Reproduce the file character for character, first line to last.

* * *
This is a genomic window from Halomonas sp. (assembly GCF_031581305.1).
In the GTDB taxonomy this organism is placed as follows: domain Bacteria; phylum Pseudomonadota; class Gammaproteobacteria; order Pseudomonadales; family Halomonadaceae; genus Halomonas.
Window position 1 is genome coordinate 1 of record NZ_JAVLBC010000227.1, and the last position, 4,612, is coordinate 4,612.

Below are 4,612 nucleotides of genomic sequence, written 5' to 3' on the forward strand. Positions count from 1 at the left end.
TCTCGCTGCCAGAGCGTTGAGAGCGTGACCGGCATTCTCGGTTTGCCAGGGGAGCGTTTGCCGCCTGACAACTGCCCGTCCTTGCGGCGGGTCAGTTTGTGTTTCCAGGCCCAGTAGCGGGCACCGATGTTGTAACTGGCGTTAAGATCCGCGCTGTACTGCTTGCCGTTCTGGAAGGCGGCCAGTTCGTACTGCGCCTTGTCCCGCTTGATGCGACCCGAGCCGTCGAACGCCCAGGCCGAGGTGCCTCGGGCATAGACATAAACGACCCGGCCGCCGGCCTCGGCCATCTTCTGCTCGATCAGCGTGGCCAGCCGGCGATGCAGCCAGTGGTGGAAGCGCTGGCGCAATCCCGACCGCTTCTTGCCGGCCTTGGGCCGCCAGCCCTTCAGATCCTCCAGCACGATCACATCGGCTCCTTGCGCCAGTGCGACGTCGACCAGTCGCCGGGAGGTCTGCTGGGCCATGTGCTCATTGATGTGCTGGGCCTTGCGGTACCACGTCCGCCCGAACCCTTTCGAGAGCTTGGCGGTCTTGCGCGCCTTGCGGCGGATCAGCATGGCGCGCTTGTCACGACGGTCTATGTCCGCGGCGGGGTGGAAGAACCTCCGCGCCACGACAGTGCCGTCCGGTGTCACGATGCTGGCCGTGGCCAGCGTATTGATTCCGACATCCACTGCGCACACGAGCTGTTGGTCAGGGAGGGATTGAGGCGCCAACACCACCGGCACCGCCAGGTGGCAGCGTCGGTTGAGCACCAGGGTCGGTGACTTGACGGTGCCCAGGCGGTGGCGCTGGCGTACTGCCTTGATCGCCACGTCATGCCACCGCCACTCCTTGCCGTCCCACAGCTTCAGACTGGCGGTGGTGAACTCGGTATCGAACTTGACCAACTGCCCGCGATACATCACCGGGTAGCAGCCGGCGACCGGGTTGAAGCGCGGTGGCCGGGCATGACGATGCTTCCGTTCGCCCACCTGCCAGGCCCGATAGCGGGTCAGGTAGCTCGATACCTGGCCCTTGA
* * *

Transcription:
This is a genomic window from Halomonas sp. (assembly GCF_031581305.1).
In the GTDB taxonomy this organism is placed as follows: domain Bacteria; phylum Pseudomonadota; class Gammaproteobacteria; order Pseudomonadales; family Halomonadaceae; genus Halomonas.
Window position 1 is genome coordinate 1 of record NZ_JAVLBC010000227.1, and the last position, 4,612, is coordinate 4,612.

Below are 4,612 nucleotides of genomic sequence, written 5' to 3' on the forward strand. Positions count from 1 at the left end.
TCTCGCTGCCAGAGCGTTGAGAGCGTGACCGGCATTCTCGGTTTGCCAGGGGAGCGTTTGCCGCCTGACAACTGCCCGTCCTTGCGGCGGGTCAGTTTGTGTTTCCAGGCCCAGTAGCGGGCACCGATGTTGTAACTGGCGTTAAGATCCGCGCTGTACTGCTTGCCGTTCTGGAAGGCGGCCAGTTCGTACTGCGCCTTGTCCCGCTTGATGCGACCCGAGCCGTCGAACGCCCAGGCCGAGGTGCCTCGGGCATAGACATAAACGACCCGGCCGCCGGCCTCGGCCATCTTCTGCTCGATCAGCGTGGCCAGCCGGCGATGCAGCCAGTGGTGGAAGCGCTGGCGCAATCCCGACCGCTTCTTGCCGGCCTTGGGCCGCCAGCCCTTCAGATCCTCCAGCACGATCACATCGGCTCCTTGCGCCAGTGCGACGTCGACCAGTCGCCGGGAGGTCTGCTGGGCCATGTGCTCATTGATGTGCTGGGCCTTGCGGTACCACGTCCGCCCGAACCCTTTCGAGAGCTTGGCGGTCTTGCGCGCCTTGCGGCGGATCAGCATGGCGCGCTTGTCACGACGGTCTATGTCCGCGGCGGGGTGGAAGAACCTCCGCGCCACGACAGTGCCGTCCGGTGTCACGATGCTGGCCGTGGCCAGCGTATTGATTCCGACATCCACTGCGCACACGAGCTGTTGGTCAGGGAGGGATTGAGGCGCCAACACCACCGGCACCGCCAGGTGGCAGCGTCGGTTGAGCACCAGGGTCGGTGACTTGACGGTGCCCAGGCGGTGGCGCTGGCGTACTGCCTTGATCGCCACGTCATGCCACCGCCACTCCTTGCCGTCCCACAGCTTCAGACTGGCGGTGGTGAACTCGGTATCGAACTTGACCAACTGCCCGCGATACATCACCGGGTAGCAGCCGGCGACCGGGTTGAAGCGCGGTGGCCGGGCATGACGATGCTTCCGTTCGCCCACCTGCCAGGCCCGATAGCGGGTCAGGTAGCTCGATACCTGGCCCTTGA